Infoscience

Journal article

Standalone GPS L1 C/A Receiver for Lunar Missions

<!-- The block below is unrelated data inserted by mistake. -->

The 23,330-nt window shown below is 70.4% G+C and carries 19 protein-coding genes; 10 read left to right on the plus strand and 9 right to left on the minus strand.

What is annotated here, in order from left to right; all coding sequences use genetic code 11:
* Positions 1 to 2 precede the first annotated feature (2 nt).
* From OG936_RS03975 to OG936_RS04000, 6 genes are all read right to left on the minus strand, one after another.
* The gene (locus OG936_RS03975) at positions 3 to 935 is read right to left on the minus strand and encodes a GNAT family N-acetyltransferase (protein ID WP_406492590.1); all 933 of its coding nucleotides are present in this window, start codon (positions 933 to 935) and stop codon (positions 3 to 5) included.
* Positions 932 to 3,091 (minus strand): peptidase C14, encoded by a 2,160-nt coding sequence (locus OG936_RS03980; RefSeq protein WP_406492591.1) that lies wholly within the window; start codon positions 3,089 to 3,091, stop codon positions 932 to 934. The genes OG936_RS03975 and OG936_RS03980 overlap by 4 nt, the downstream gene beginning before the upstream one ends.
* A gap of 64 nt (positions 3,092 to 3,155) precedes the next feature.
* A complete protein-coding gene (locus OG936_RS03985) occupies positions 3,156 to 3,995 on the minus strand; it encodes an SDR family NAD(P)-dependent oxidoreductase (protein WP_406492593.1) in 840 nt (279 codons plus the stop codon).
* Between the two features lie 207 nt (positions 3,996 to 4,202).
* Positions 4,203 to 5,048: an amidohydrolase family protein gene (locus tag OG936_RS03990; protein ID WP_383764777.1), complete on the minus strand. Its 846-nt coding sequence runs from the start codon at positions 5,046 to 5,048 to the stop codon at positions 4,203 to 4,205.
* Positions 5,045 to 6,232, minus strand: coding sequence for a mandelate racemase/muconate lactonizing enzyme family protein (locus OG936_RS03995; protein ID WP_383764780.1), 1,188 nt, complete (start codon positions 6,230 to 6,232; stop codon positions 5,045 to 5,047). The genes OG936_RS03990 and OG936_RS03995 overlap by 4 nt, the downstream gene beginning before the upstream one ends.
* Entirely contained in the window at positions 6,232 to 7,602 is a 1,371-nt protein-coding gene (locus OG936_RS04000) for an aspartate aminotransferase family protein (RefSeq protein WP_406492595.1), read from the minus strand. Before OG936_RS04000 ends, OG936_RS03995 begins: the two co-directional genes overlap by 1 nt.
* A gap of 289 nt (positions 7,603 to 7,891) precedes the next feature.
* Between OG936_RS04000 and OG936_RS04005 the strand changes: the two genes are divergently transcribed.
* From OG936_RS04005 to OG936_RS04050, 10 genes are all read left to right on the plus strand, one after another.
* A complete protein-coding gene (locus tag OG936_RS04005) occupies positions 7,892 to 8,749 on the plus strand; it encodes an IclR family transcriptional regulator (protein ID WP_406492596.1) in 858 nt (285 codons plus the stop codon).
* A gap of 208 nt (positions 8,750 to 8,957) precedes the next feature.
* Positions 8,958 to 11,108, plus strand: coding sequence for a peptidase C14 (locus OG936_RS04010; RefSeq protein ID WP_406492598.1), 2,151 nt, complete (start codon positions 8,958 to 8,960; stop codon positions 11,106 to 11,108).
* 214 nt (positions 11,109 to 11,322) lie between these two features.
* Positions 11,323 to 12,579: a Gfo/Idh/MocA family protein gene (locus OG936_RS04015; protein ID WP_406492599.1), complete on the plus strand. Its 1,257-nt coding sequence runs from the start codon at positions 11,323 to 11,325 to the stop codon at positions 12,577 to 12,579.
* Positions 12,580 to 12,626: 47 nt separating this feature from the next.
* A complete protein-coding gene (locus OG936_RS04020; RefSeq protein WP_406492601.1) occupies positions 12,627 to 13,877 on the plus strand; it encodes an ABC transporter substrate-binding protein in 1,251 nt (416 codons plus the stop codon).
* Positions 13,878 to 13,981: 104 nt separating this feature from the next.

Global Navigation Satellite Systems (GNSSs) were originally introduced to provide positioning and timing services for terrestrial Earth users. However, space users increasingly rely on GNSS for spacecraft navigation and other science applications at several different altitudes from the Earth surface, in Low Earth Orbit (LEO), Medium Earth Orbit (MEO), Geostationary Earth Orbit (GEO), and feasibility studies have proved that GNSS signals can even be tracked at Moon altitude. Despite this, space remains a challenging operational environment, particularly on the way from the Earth to the Moon, characterized by weaker signals with wider gain variability, larger dynamic ranges resulting in higher Doppler and Doppler rates and critically low satellite signal availability. Following our previous studies, this paper describes the proof of concept “WeakHEO” receiver; a GPS L1 C/A receiver we developed in our laboratory specifically for lunar missions. The paper also assesses the performance of the receiver in two representative portions of an Earth Moon Transfer Orbit (MTO). The receiver was connected to our GNSS Spirent simulator in order to collect real-time hardware-in-the-loop observations, and then processed by the navigation module. This demonstrates the feasibility, using current technology, of effectively exploiting GNSS signals for navigation in a MTO.

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